“there's no harm in hoping for the best as long as you're prepared for the worst.”
- Stephen King, Different Seasons
We purchased a used swing set about two years ago, and hoped for the best in fun times. Since then it's been a wonderful escape for our little ones. The clubhouse has been a tall castle. The slide a long ride to another world. We even decorated it with Christmas lights last year for fun. I remember being meticulous about tightening every bolt when I put it together. Within the first few days, one of the swing seats was tearing through the plastic, so we took it off and replaced it. Quite the responsible parents, aren't we?
......aaaaaaaand that's where it ended.
I tightened the bolts one more time at the end of the first year, but really hadn't been up close to the swing set since then. The Wife and I are all about keeping our children safe. Our toy inspection policy has been rigid with the birth of out third. As she turned 1 recently, we're all over the inside stuff. The outside stuff, only on occasion. So when the day came that I heard screaming coming from the backyard, I had no idea what might have caused it. A bee sting? A sliver? Someone walked in front of another as the swing was coming back down perhaps? NOPE! It was a broken finger. (you can read a short account of the experience is in The Friday Dump #2) All my attention was on her injury. Urgent care that night, primary care the next morning, followed by the bone being reset at the orthopedic surgeon. I had no idea what might have caused the swing to look the way it did (pictured above). Little did I know the guilt I would feel upon further inspection. If I had only been a little more responsible along the way, there wouldn't have been a broken bone cause by neglect.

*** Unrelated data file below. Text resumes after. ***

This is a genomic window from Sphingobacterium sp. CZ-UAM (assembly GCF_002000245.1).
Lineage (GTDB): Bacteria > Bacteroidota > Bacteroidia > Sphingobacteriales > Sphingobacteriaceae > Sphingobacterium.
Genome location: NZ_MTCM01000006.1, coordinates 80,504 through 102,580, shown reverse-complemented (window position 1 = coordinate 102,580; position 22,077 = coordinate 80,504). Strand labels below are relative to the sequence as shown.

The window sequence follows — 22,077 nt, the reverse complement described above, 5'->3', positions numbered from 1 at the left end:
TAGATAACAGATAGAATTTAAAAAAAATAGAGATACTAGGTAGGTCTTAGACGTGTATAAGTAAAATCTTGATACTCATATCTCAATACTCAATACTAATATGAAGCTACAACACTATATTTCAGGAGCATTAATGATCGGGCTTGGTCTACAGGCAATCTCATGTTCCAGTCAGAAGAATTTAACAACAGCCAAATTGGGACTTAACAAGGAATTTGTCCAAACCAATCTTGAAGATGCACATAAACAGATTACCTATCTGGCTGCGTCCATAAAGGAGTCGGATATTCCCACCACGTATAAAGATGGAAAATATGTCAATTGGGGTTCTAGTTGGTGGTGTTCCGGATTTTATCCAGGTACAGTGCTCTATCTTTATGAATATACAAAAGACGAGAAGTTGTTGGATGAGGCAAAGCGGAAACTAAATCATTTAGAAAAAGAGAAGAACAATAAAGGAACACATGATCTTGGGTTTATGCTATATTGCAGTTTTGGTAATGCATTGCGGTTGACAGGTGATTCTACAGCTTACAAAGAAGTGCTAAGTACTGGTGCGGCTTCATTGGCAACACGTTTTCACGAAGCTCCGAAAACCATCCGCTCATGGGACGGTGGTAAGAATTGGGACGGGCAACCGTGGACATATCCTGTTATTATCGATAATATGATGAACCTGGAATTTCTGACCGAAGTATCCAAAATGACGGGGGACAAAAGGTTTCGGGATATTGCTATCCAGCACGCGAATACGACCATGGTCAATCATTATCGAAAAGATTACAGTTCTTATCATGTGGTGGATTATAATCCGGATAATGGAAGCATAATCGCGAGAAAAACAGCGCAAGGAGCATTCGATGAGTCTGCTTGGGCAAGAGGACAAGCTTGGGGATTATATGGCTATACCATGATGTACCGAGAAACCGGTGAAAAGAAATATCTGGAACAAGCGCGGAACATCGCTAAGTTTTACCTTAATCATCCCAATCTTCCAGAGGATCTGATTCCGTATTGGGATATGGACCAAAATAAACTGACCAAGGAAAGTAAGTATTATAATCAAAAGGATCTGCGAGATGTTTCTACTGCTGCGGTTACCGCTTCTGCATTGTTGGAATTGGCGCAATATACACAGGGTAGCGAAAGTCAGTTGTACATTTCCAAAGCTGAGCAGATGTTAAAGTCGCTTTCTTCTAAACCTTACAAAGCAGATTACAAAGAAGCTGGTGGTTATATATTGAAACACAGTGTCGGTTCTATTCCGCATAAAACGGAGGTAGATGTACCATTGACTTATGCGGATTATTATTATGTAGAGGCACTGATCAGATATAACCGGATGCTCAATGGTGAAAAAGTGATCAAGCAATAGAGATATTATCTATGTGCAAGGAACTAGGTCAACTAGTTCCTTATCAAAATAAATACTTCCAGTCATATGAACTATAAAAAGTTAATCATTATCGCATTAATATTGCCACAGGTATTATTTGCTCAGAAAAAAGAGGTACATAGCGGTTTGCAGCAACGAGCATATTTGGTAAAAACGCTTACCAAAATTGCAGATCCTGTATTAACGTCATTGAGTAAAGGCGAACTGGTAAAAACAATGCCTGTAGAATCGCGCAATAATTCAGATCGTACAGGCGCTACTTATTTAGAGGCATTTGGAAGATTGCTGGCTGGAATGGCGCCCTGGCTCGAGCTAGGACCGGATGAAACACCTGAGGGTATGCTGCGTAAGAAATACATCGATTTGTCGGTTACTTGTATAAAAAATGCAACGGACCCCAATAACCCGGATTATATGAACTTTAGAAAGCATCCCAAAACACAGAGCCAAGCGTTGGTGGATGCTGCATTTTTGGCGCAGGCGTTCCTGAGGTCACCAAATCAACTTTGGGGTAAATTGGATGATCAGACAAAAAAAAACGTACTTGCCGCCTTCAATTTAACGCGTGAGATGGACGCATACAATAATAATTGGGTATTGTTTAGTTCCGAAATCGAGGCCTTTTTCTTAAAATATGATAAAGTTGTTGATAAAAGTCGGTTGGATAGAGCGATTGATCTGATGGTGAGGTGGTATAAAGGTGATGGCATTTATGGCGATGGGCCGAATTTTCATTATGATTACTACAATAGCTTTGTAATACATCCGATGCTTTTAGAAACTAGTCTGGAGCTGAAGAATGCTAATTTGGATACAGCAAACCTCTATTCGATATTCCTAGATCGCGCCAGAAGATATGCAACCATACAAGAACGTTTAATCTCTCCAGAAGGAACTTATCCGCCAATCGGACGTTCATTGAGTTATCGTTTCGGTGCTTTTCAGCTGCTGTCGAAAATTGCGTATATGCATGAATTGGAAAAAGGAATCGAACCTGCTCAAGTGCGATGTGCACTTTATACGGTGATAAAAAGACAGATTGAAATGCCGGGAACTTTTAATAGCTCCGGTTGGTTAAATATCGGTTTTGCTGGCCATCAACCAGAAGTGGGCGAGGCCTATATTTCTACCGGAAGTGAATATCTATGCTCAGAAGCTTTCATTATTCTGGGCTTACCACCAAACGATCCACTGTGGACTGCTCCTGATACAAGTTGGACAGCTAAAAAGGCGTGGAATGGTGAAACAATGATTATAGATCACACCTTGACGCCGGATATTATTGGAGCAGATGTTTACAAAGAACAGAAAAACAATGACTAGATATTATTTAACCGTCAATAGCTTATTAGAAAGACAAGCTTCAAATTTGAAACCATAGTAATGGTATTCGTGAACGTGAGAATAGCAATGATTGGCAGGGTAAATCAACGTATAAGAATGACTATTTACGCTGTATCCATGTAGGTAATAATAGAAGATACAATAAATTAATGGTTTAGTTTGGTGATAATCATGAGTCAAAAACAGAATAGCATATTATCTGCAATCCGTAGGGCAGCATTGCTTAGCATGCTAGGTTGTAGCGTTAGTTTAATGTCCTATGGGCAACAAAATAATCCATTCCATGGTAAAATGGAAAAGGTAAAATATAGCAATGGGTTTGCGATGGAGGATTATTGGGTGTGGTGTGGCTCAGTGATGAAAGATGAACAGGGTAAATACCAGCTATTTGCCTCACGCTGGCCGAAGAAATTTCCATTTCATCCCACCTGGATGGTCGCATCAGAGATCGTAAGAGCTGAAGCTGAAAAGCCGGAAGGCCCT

A day or two after the incident. I headed out back to take a look at the offending play toy. There is sat, dangling in two pieces at the end of each chain like some torture device. Upon closer inspection, my heart sank. My wee ones should NEVER have been allowed to place their precious tushies on those seats. The dry weather and sun had caused cracking that made an incident inevitable. If I had paid more attention to the condition of ALL the toys my kiddies play with, I may have cut down the chance of an injury a bit more. It goes without saying that I thought that my first broken bone might be from my tornado of a son. Yet it came from my first born daughter. NOT because she's the most rowdy of the bunch, but because her father didn't pay more close attention to the wear and tear of her toys.
The lesson becomes to take a few extra minutes to open your eyes. Get outside the norm and give more attention to the things you take for granted, or have ignored for some time. I'm will be vacuuming out the sliding back door's track, as their are several dead flies in there, and the baby is all about putting anything on the ground in her mouth. It's about paying more attention, and after our first broken bone, I will be trying to be more attentive,.....for sure.